U.S. approach also shifting
In a report to Congress this month, the U.S. State Department said some efforts to combat cartels in Mexico have paid off. Major cartel leaders have been captured, the report says, and the number of annual deaths because of drug-related violence declined from 2011 to 2012.
The United States and Mexico's cooperation to fight cartels is "unprecedented," according to the State Department's 2013 International Narcotics Control Strategy Report, which says the United States has provided $1.1 billion in security aid to Mexico since 2008 through the Merida Initiative.
More leaders of criminal organizations have been brought to justice as a result, the report says.
"That success, however, has also resulted in smaller, fractured organizations that have violently attempted to consolidate their power," the report says. And with profits from the drug trade dropping, cartels have turned to other activities, such as kidnapping, extortion and human trafficking.
The report suggests that for the United States, too, it's time for a new approach.
"The focus of U.S.-Mexico cooperation has shifted from providing large-scale equipment to engaging in training and capacity building, and from focusing on the federal-level to building state- and municipal-level capabilities. Accordingly, justice sector reforms, drug demand reduction, and culture of lawfulness initiatives should play a larger role," the report said. "The United States should also continue programs to curb its domestic drug demand and inhibit the illegal flow of arms and cash into Mexico."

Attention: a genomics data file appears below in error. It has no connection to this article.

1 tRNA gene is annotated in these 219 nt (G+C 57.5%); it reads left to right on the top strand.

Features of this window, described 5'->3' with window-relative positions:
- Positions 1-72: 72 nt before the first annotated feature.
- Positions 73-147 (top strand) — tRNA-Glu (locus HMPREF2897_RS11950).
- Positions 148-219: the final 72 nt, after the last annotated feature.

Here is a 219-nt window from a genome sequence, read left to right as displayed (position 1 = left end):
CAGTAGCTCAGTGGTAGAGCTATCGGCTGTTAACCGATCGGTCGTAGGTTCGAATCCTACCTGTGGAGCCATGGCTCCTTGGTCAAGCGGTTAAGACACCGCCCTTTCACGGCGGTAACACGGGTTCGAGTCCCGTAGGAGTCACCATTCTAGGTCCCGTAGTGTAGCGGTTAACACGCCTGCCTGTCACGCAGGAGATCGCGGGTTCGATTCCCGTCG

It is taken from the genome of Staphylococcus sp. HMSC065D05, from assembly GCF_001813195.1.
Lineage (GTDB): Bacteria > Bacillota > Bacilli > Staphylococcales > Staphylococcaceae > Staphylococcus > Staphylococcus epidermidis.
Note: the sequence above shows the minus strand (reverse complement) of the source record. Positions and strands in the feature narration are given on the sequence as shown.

Pena Nieto has been pushing for ties for the neighboring nations to go beyond the drug war.
And security issues received only a slight mention in statements from both governments Wednesday announcing President Barack Obama's plans to visit Mexico in May.
As officials change their tones and tactics, authorities in Uruapan also will be trying a new approach, Mexico's state-run Notimex news agency reported Wednesday.
Next month, officials will open trade-in centers there and elsewhere in Michoacan state where residents can receive tablets, netbooks or money.
In exchange, they'll have to hand in their guns.